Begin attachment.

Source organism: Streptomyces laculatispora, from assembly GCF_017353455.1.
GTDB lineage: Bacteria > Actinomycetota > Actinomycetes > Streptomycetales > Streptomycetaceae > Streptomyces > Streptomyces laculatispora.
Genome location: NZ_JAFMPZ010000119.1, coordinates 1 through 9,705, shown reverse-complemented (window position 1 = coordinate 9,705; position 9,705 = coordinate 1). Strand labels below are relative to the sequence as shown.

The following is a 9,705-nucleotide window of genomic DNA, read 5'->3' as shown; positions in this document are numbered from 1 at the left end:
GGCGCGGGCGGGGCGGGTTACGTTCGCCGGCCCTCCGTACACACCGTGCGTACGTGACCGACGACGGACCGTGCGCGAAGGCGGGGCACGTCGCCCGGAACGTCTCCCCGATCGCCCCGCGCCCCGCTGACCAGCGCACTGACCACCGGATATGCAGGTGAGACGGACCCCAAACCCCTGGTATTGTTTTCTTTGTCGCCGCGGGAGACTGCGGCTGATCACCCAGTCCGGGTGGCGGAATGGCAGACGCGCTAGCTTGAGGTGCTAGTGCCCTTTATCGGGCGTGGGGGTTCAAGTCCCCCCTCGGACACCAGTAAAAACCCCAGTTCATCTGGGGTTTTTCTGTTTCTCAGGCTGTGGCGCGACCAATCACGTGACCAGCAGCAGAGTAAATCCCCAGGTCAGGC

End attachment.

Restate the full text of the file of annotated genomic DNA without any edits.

Source organism: Streptomyces laculatispora, from assembly GCF_017353455.1.
GTDB lineage: Bacteria > Actinomycetota > Actinomycetes > Streptomycetales > Streptomycetaceae > Streptomyces > Streptomyces laculatispora.
Genome location: NZ_JAFMPZ010000119.1, coordinates 1 through 9,705, shown reverse-complemented (window position 1 = coordinate 9,705; position 9,705 = coordinate 1). Strand labels below are relative to the sequence as shown.

The following is a 9,705-nucleotide window of genomic DNA, read 5'->3' as shown; positions in this document are numbered from 1 at the left end:
GGCGCGGGCGGGGCGGGTTACGTTCGCCGGCCCTCCGTACACACCGTGCGTACGTGACCGACGACGGACCGTGCGCGAAGGCGGGGCACGTCGCCCGGAACGTCTCCCCGATCGCCCCGCGCCCCGCTGACCAGCGCACTGACCACCGGATATGCAGGTGAGACGGACCCCAAACCCCTGGTATTGTTTTCTTTGTCGCCGCGGGAGACTGCGGCTGATCACCCAGTCCGGGTGGCGGAATGGCAGACGCGCTAGCTTGAGGTGCTAGTGCCCTTTATCGGGCGTGGGGGTTCAAGTCCCCCCTCGGACACCAGTAAAAACCCCAGTTCATCTGGGGTTTTTCTGTTTCTCAGGCTGTGGCGCGACCAATCACGTGACCAGCAGCAGAGTAAATCCCCAGGTCAGGC